Monday, May 31, 2010


The single most over-hyped application for the NBN is e-health. My assertion that it is over-hyped is based on two principles. The first is that there is a dearth of interoperability standards, including the most mundane of identification and security, to realise the opportunities. The second is that most of the benefits accrue through ubiquity not just the start of the network.

Writing in Communications Day today Richard Chirgwin touches on the first of these and the reasons why highly detailed imaging is both reduced to film and distributed with a DVD. The imaging often uses proprietary standards and the DVD needs to include viewing software.

The relevance of the availability of these images and the instruction to the patient "not to lose the DVD" is interesting. I've asked a few doctors whether they look at the film or the DVD and have been told they look at neither, they read the radiologist's report! That's logical, though if the imaging leads to surgery that answer might be different.

That said the standards issue is more likely to be resolved either by the existence of communications links that justify standards, or the use of cloud computing models for health care imaging.

The ubiquity question resolves around the fact there is no marginal benefit of moving from DVD to online till everyone can do it. Further, the major benefits come from tele-health to the home - remote monitoring and conferencing facilities to aid home care.

All of which leads me to a current major issue, the aging of the Australian population. We have been stunningly successful at getting our citizens to live beyonf eighty, but not at all successful in slowing the aging process itself. Many people want to stay in their own homes, and don't want medical intervention to save their lives so they can go to a nursing home.

The system for providing "advanced health care directives" is complex. Firstly it is hard to even be sure who is authorised to give the directive. Even in the case where there is an appointed enduring guardian getting the relevant piece of paper to the doctors, the doctors being satisfied that there hasn't been a subsequent appointment and the very imprecise nature of the power to decline treatment contained in it results in delay in being sure of the power.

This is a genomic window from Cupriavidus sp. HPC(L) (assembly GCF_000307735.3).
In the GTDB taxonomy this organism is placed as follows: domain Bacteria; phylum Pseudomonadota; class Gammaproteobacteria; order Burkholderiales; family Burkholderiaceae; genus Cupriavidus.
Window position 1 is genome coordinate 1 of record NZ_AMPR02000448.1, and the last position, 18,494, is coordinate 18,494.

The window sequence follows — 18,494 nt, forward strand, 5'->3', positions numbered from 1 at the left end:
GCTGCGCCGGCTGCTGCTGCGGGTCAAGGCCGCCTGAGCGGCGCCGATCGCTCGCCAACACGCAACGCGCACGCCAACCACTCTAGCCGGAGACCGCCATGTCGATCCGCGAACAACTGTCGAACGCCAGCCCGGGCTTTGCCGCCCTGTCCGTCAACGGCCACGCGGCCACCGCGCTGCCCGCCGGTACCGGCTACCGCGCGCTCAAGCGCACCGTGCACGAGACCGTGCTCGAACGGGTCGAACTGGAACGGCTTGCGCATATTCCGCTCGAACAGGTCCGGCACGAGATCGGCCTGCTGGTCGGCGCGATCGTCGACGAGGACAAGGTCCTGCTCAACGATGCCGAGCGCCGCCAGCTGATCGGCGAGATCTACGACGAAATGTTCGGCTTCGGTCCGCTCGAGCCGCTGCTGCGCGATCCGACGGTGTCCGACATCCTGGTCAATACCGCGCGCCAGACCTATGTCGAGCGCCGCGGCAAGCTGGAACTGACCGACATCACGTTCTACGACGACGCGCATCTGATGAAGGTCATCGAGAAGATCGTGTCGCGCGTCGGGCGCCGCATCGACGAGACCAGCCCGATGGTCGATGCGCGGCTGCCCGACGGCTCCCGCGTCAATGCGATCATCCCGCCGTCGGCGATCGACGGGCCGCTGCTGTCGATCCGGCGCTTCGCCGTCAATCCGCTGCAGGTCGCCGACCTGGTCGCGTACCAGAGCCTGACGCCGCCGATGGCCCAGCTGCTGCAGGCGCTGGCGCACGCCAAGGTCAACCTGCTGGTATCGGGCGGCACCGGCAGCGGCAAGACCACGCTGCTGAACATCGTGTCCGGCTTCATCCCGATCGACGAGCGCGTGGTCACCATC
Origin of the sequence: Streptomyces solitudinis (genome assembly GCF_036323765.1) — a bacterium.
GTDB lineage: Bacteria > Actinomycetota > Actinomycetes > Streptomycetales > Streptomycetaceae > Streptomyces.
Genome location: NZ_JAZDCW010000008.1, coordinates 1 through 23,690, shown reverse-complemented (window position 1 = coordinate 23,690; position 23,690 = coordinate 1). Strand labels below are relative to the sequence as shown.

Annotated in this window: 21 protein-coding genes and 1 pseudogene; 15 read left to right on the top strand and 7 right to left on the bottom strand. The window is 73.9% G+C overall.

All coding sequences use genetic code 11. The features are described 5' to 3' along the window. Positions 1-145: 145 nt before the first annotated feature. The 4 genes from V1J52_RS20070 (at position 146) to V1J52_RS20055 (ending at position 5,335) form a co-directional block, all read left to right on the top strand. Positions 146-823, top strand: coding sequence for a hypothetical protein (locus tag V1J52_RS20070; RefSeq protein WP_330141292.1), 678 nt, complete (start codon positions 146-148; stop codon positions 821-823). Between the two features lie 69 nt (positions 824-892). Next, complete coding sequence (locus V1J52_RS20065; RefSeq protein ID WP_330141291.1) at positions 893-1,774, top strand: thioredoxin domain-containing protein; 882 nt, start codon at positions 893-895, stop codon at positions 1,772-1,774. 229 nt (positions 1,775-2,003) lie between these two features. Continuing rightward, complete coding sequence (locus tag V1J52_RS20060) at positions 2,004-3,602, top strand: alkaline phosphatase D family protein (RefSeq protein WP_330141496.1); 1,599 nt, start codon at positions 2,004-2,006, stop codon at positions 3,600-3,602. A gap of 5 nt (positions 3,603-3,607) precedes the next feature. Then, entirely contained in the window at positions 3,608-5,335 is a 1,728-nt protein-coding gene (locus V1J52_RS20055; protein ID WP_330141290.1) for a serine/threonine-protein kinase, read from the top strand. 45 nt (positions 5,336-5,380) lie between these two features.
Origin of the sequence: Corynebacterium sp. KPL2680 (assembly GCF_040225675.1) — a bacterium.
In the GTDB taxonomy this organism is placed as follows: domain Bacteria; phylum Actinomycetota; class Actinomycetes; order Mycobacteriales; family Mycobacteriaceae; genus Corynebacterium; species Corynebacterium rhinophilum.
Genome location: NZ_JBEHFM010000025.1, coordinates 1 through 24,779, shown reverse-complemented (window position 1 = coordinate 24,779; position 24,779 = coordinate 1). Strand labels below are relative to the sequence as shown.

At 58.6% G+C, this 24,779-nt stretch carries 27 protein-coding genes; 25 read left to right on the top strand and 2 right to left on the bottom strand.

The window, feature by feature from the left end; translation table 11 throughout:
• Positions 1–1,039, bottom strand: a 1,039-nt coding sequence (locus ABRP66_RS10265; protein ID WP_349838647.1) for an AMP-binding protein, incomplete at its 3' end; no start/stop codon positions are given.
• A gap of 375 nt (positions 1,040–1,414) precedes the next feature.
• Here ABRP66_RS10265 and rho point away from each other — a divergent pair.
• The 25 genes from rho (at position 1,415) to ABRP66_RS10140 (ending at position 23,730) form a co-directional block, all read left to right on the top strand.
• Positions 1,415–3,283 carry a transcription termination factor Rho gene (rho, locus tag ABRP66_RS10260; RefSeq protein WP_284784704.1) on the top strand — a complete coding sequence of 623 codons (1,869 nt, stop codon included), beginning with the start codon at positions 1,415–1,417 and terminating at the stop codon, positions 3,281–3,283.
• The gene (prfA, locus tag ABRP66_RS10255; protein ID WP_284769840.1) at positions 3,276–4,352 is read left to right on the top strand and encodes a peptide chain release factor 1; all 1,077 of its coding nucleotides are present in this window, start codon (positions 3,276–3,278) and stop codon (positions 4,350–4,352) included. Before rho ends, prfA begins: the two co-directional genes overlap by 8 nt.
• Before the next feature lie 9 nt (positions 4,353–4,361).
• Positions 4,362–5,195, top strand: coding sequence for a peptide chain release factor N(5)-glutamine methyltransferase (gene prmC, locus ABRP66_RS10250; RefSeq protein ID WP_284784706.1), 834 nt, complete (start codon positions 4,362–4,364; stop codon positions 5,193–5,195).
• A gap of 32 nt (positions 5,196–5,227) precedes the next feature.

As a consequence a doctor will act initially on the assumption they are required to intervene, and the logical point for not intervening can have passed before the decision is properly made.

An example is the situation that recently occurred with my father, who was admitted to hospital with a cough and a little breathing difficulty. The question was whether he should be given an antibiotic for pneumonia. The difficulty was in getting the right information (the choice was communicated as being antibiotic as a prophylactic measure, the reality was it was for treatment), and the doctor knowing who the decision maker was. By the time the family had really got itself up to speed on what decision to make the antibiotics had started.

The outcome is my father is getting better, but will not be well enough to return home. He now will go to a nursing home, something he was keen to avoid.

There is a better way. That is for better health record identification and management so the patient's care directives can be immediately available to any doctor in a authorised manner. There really is a case for our health ID to be implanted in a micro-chip - just as we now do for domestic pets and food animals. What could be simpler than scanning the patient to get a health ID and having a reliable record of health care directives.

Once we have a national standard for the ID, the option for micro-chipping should become an individual choice and commercial opportunity. I for one would prefer that my medical treatment could always start immediately based upon a full health record and on a full understanding of what my own health care choices are (including decisions on organ donation).

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